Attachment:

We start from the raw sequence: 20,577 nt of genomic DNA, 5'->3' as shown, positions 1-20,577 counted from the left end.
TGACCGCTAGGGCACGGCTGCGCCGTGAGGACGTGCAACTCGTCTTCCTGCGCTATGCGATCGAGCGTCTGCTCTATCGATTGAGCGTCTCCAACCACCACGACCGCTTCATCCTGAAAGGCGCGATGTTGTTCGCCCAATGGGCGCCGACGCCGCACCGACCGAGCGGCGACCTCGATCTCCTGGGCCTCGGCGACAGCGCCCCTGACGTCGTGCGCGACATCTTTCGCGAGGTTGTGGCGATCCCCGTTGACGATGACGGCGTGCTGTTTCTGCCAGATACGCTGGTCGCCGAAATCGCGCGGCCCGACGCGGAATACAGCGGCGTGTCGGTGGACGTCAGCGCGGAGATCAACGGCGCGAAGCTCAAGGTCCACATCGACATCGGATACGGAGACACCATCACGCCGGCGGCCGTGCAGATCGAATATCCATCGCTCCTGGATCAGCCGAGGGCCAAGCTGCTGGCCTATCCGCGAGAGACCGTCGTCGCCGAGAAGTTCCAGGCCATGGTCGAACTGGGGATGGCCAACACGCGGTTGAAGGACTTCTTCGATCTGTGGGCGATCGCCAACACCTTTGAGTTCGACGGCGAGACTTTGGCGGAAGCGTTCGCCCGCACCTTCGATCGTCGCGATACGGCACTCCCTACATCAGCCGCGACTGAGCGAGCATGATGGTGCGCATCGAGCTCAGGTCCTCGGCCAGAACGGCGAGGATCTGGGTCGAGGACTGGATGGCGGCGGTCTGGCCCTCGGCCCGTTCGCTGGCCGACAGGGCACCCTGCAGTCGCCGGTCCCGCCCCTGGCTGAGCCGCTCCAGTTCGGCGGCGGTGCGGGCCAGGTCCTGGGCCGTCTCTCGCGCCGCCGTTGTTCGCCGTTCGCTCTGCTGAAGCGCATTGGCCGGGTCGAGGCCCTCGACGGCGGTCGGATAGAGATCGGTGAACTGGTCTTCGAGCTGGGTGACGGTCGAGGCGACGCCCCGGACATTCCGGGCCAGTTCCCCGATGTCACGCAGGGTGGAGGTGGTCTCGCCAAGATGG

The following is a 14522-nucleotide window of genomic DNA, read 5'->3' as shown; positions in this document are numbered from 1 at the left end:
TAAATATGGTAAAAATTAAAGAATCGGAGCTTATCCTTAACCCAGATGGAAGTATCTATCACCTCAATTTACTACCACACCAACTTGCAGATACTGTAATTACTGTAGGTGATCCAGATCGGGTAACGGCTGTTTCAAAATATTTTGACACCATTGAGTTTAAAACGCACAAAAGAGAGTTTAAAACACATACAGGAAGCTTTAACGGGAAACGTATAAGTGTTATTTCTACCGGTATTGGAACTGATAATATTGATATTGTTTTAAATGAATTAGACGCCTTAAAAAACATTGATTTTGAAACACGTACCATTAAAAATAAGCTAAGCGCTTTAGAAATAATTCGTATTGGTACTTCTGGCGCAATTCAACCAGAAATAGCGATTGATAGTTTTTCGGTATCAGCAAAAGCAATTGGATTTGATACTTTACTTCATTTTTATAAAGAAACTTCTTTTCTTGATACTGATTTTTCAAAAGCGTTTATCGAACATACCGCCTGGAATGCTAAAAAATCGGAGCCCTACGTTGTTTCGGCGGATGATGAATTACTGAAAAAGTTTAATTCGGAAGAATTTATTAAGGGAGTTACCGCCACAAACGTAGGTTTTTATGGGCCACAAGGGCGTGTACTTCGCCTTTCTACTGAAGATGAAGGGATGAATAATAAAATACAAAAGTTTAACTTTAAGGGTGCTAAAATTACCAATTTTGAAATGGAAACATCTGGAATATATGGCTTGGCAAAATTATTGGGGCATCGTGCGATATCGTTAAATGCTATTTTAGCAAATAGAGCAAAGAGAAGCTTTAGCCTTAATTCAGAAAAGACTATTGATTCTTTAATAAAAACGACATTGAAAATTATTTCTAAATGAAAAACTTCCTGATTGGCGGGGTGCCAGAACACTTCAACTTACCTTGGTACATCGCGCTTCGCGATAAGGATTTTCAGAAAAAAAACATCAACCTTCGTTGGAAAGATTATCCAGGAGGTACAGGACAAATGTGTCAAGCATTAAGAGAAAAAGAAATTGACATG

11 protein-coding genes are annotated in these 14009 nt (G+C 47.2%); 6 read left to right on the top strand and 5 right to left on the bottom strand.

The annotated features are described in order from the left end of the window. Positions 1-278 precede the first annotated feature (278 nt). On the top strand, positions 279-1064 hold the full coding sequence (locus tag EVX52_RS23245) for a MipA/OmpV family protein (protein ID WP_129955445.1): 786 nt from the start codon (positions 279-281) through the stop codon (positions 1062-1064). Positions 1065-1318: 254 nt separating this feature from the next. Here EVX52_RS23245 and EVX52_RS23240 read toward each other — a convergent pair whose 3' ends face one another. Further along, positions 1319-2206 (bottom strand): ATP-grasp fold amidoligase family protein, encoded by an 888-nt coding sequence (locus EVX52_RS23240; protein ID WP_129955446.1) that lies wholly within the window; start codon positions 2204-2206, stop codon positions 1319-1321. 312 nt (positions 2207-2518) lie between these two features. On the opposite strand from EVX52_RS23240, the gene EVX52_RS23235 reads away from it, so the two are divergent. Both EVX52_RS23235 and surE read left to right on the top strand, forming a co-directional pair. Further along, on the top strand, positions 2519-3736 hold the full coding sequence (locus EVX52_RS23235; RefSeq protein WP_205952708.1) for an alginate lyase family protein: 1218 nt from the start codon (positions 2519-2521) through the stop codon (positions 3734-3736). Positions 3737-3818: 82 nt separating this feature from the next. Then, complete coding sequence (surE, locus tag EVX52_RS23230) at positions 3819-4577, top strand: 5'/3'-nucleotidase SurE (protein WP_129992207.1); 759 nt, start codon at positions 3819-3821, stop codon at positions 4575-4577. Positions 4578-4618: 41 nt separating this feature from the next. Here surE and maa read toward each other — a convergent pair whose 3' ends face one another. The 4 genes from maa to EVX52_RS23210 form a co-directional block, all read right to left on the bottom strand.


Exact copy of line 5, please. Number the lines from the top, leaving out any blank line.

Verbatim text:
11 protein-coding genes are annotated in these 14009 nt (G+C 47.2%); 6 read left to right on the top strand and 5 right to left on the bottom strand.